How amaNdebele plan to stop initiation deaths

File Photo
File Photo

Thousands of boys in the former KwaNdebele homeland have begun their two-month seclusion to undergo Ingoma (initiation)‚ a sacred rite of passage that has in the past been marred by fatalities.

Concerned parents have pinned their hopes for the well-being and safe return of their children on the intervention of a group called the Ingoma Forum‚ a group of medical doctors and health practitioners who have gone through the rite of passage.

The deaths in the last initiation season of 2013‚ which sent shockwaves around the country‚ occurred in the Nkangala district villages of Siyabuswa‚ KwaMhlanga‚ Verena‚ Kwaggafontein‚ Middelburg‚ Bethal and Evander.

Gauteng MEC wants law to deal with initiation deathsThe Gauteng government wants a new law to tackle initiation schools in light of deaths linked to the cultural practice. 

Thirty-one youngsters perished due to negligence and botched circumcisions. Most deaths were related to preventable complications‚ such as excessive bleeding and exposure to extremely cold conditions.

Mpumalanga department of health’s Musa Thugwana‚ who also chairs the Ingoma Forum‚ said the key to intervention was to ensure that every initiate goes for medical assessment prior to the initiation and that parents have consented and filled out forms to state any medical conditions that their children have.

Thugwana said it was important that those who had health conditions continue to receive their medication while in the mountains and that all are monitored for any signs of health complications.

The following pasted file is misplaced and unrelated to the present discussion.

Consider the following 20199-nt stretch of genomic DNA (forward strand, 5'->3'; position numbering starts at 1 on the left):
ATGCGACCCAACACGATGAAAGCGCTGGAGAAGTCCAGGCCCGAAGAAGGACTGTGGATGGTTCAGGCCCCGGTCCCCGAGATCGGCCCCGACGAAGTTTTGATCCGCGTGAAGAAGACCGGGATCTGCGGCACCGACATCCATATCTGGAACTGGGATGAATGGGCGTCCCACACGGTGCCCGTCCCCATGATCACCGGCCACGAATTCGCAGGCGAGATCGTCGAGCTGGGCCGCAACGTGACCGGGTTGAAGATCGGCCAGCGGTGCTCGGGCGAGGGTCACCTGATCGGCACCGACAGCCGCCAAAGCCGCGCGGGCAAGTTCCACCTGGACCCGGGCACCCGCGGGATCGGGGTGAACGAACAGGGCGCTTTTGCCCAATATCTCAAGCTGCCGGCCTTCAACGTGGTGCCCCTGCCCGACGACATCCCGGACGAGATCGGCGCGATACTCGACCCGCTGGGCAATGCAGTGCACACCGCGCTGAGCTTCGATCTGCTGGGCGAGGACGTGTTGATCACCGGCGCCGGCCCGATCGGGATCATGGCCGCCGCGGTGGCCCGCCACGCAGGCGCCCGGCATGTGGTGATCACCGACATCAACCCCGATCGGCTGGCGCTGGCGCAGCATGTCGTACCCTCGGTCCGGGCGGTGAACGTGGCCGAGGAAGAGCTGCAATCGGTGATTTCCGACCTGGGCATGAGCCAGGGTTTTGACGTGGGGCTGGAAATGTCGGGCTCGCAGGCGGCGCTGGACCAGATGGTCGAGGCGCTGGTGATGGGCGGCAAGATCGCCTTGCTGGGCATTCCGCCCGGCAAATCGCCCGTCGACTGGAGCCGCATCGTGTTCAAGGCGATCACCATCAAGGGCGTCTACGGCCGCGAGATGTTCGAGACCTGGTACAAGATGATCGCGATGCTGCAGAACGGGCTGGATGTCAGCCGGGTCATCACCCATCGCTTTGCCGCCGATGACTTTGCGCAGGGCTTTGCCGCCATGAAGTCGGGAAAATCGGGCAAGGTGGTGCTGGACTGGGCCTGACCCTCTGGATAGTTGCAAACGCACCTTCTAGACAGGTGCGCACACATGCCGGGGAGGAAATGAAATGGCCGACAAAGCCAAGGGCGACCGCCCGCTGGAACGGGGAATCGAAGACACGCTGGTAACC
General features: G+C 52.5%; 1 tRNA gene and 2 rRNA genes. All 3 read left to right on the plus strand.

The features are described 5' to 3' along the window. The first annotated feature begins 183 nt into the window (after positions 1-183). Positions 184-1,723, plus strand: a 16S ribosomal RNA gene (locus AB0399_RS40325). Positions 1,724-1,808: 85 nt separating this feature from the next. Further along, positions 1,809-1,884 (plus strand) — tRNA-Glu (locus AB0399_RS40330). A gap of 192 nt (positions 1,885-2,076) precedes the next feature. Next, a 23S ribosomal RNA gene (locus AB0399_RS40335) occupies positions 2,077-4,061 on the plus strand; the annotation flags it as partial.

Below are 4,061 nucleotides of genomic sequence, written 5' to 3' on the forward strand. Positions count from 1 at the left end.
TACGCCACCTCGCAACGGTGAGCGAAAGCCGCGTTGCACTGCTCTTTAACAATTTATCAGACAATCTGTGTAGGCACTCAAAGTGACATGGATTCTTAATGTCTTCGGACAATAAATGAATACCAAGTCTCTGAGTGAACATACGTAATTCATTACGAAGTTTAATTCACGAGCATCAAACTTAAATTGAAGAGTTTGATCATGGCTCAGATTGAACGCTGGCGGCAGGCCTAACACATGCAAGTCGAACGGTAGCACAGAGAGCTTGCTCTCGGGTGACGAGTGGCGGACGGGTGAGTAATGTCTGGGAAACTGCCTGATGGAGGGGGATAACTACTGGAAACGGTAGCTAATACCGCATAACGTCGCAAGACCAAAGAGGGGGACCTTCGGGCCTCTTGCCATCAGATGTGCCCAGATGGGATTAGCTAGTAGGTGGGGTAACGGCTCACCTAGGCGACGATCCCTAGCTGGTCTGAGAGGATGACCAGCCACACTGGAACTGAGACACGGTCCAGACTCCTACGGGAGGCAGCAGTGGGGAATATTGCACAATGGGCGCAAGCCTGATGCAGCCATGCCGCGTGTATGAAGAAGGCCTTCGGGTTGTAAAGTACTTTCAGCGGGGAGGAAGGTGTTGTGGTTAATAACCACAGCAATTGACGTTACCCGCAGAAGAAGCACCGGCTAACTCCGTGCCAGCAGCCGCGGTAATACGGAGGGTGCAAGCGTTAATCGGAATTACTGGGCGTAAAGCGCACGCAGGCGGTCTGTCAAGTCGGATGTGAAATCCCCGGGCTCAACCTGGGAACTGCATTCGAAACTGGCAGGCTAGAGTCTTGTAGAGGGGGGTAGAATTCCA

“Our intervention means we inspect the kraals for any signs of trouble‚ working together with parents and traditional leaders. The fact that we are also graduates of these initiation schools helps in that the sanctity and dignity of the ritual is preserved‚” Thugwana said.

He said the forum was born in 2009 and that initiation-related deaths have decreased from 30% in 2009 to about 2% in 2013.

Thugwana admitted that the 2013 deaths occurred under their watch but said the situation could have been much worse if it were not for their intervention.

“As I said‚ the element of negligence is a problem and we could not get to some of the victims in time to save them. Some had already died when we arrived‚” he said.

Sana Mahlangu‚ of Matjhirini village near Siyabusa‚ whose 16-year-old son is among the initiates‚ said it was important that families work with the forum if they wanted their children to return alive.

He said no parent wants to lose a child in the name of tradition and it was clear that the conventional way of doing things was failing.

“We know where the problem is and we have been offered a workable solution to save our tradition. Let us work with them‚” he said.

He said at first he was against the forum but when its role was explained‚ he agreed to it.

“We went through the passage and we know how easy it is to die there. You find someone with epilepsy. When they have a fit‚ they are assaulted‚ instead of being given medical attention. That must end‚” Mahlangu said.

Prince Madolo Mahlangu‚ of Ndzundza-Mabhoko Traditional Council‚ said he appreciated the intervention of the Ingoma Forum and had no doubt that it will curb deaths.

He said some people were initially against the forum‚ but they changed their minds once they realised the importance of the initiative.

“The problem is people thought government has put together a group of people who have not undergone the practice themselves and therefore feared that the dignity of the rite‚ which is shrouded in secrecy‚ would be undermined‚” he said.



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